United States: Court Disallows S Corporation Losses

The U.S. Court of Appeals for the District of Columbia has agreed with the Tax Court and held in Barnes v. Commissioner (No. 12-1248) that the taxpayers could not deduct certain losses from an S corporation, because the taxpayers lacked sufficient basis.

Marc and Anne Barnes owned stock in Whitney Restaurants, an S corporation for U.S. federal income tax purposes. The Barneses claimed $279,289 in losses on their 2003 individual income tax return as their pro rata share of losses from Whitney Restaurants. The IRS contended that the Barneses lacked sufficient basis in Whitney Restaurants and accordingly disallowed $123,006 of the claimed losses.

The Tax Court ruled against the Barneses (T.C. Memo 2012-80), finding that they failed to properly reduce their stock basis in Whitney Restaurants stock in 1997. Specifically, the Barneses failed to reduce their basis for suspended losses that could have been claimed in 1997 even though the Barneses never claimed such losses on their 1997 individual income tax return. The Barneses then appealed to the U.S. Court of Appeals for the District of Columbia, which sustained the Tax Court. In addition, the Circuit Court sustained substantial understatement penalties against the Barneses.

In general, Section 1366(a) provides that a shareholder of an S corporation must take into account such shareholder's pro rata share of the corporation's items of income, loss, deduction or credit. Section 1366(d)(1) provides that the aggregate amount of losses and deductions taken into account by a shareholder for any taxable year cannot exceed the sum of the shareholder's basis in the S corporation stock and the shareholder's basis of indebtedness of the S corporation to the shareholder. Suspended losses disallowed under this provision are carried forward and treated as incurred by the S corporation in the succeeding taxable year under Section 1366(d)(2). Section 1367(a)(1) provides that the basis of each shareholder's stock in an S corporation is increased by items of income under Section 1366(a)(1). Similarly, Section 1367(a)(2) provides that the basis of each shareholder's stock in an S corporation is decreased, but not below zero, by items of loss and deduction under Section 1366(a)(1).

In the Barnes case, the IRS argued that a shareholder must reduce basis in an S corporation by the amount of any suspended losses in the first year the shareholder's basis is adequate to absorb the losses, regardless of whether the shareholder claims a deduction for the losses on the shareholder's individual income tax return in that year. The Barneses, on the other hand, argued that if no deduction is claimed, no adjustment to basis is required. The Circuit Court agreed with the IRS and relied on the statutory language in Sections 1366 and 1367.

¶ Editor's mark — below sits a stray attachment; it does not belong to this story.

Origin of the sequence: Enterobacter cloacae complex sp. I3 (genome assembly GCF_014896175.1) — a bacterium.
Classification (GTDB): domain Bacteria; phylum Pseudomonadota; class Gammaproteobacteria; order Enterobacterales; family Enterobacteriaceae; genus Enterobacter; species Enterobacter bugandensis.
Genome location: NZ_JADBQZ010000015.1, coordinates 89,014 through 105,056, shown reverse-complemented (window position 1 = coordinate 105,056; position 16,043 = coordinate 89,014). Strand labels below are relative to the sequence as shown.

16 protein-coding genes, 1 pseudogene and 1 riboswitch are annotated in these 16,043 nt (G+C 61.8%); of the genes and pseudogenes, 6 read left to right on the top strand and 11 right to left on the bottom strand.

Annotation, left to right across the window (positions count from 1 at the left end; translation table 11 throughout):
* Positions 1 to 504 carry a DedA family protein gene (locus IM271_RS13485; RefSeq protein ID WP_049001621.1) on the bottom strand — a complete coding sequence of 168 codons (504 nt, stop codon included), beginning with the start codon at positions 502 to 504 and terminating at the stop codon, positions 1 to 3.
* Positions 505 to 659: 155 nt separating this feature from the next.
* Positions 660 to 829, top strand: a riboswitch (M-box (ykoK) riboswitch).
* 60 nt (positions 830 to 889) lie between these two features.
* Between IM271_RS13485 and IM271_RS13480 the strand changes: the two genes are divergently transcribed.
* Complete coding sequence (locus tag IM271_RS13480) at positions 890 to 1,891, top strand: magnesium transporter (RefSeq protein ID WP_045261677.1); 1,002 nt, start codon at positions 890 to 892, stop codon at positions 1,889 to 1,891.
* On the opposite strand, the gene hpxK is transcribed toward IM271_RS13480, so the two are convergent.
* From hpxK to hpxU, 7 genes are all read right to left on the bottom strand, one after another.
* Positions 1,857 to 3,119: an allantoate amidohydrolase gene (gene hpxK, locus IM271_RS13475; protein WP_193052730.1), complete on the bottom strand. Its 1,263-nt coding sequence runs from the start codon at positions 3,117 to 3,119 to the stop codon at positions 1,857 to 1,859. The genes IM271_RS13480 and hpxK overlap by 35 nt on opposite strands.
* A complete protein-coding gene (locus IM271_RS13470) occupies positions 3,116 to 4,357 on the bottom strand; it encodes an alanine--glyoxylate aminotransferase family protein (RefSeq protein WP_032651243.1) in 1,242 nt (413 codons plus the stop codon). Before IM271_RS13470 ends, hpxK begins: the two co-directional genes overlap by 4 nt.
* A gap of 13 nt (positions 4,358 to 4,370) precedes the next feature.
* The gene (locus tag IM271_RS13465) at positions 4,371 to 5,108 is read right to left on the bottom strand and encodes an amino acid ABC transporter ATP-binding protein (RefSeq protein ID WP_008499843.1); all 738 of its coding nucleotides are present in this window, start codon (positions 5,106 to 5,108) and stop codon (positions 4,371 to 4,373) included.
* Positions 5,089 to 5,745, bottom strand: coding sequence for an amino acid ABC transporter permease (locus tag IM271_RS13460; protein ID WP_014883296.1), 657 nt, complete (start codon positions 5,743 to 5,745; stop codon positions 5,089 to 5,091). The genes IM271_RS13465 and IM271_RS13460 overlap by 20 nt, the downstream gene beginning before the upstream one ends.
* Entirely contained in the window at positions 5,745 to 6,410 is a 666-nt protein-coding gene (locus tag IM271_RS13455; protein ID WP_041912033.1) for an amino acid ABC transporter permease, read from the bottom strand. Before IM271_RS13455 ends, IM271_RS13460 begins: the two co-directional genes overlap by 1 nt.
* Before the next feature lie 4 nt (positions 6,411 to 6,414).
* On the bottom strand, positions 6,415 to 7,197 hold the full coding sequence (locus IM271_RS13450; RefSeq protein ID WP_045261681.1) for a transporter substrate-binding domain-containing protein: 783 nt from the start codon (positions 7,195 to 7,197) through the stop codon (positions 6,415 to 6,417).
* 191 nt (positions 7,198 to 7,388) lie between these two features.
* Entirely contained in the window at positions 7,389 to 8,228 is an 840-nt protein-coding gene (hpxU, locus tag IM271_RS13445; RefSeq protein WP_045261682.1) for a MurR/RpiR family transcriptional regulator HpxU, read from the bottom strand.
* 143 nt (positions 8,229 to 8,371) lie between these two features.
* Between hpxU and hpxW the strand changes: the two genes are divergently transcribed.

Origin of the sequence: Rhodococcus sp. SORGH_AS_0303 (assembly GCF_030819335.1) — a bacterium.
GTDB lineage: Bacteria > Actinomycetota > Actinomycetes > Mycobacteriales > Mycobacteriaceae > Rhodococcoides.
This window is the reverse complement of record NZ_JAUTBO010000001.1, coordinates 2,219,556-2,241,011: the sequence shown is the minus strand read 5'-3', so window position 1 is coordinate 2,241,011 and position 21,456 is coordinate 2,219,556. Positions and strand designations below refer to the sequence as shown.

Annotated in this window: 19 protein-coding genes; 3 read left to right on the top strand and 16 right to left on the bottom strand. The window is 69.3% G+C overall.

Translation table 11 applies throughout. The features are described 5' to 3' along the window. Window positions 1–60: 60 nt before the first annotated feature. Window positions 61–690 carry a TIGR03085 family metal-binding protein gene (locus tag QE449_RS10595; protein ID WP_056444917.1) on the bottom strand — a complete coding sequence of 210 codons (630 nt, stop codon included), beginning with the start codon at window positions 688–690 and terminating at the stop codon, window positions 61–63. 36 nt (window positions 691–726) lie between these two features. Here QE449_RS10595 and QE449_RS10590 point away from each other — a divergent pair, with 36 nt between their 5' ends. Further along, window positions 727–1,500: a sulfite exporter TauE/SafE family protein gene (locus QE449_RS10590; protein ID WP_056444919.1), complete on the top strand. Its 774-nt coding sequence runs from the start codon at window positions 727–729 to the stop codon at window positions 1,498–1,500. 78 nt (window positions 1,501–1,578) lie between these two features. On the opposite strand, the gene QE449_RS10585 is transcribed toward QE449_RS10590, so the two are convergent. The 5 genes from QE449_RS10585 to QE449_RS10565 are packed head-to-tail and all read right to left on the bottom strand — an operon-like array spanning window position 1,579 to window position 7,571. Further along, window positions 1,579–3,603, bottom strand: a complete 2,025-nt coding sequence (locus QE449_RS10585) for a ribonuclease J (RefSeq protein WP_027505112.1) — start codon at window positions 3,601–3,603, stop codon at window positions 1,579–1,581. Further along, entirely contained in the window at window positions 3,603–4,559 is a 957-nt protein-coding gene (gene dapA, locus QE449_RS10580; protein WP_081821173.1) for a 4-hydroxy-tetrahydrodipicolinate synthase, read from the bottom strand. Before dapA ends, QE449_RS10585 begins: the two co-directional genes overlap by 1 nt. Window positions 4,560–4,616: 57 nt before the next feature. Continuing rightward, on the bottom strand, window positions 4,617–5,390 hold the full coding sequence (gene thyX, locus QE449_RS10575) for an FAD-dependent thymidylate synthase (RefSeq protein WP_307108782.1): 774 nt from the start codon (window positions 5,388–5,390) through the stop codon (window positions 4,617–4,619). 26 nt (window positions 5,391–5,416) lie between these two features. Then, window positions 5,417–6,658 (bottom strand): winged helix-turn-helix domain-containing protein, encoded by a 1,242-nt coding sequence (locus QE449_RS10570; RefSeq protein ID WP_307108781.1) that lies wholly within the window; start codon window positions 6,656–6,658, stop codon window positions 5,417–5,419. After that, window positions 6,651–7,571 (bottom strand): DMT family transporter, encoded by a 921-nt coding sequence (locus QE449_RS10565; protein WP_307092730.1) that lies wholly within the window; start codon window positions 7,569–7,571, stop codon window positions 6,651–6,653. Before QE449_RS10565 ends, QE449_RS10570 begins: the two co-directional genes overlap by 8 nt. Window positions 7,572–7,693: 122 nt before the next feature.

First, the Circuit Court noted that Section 1367(a)(2)(B) requires taxpayers to reduce basis for items of loss taken into account under Section 1366(a)(1)(A) and that any losses suspended because of a lack of basis must be treated as incurred in the succeeding taxable year. Second, the Circuit Court observed that nothing in these provisions provides that a shareholder's basis is not reduced if the shareholder fails to report the previously unabsorbed loss in the first year the shareholder has sufficient basis. The Circuit Court noted the language in Section 1367(b)(1), which specifically mandates that a shareholder's basis is increased by S corporation income only to the extent such income is included in gross income on the shareholder's return. The Circuit Court reasoned that the absence of similar language related to the treatment of losses should be interpreted to mean that Congress intended disparate treatment for items of income versus of items of loss. In other words, basis is adjusted only for items of income reported by the taxpayer but basis must be adjusted for items of loss, irrespective of whether such items of loss are reported by the taxpayer on his or her individual income tax return.

Importantly, the IRS was able — in 2003 — to adjust the Barneses' basis in their S corporation stock for items in 1997, even though the statute of limitations had closed related to 1997. The Barneses were not permitted, however, to amend their 1997 return and claim the suspended losses that became allowable in 1997 because of sufficient basis. Thus, as the Circuit Court noted, the Barneses ended up paying more in taxes than they otherwise would have owed had they properly claimed allowable losses on their original 1997 return or on an amended 1997 return filed before the statute of limitations expired.

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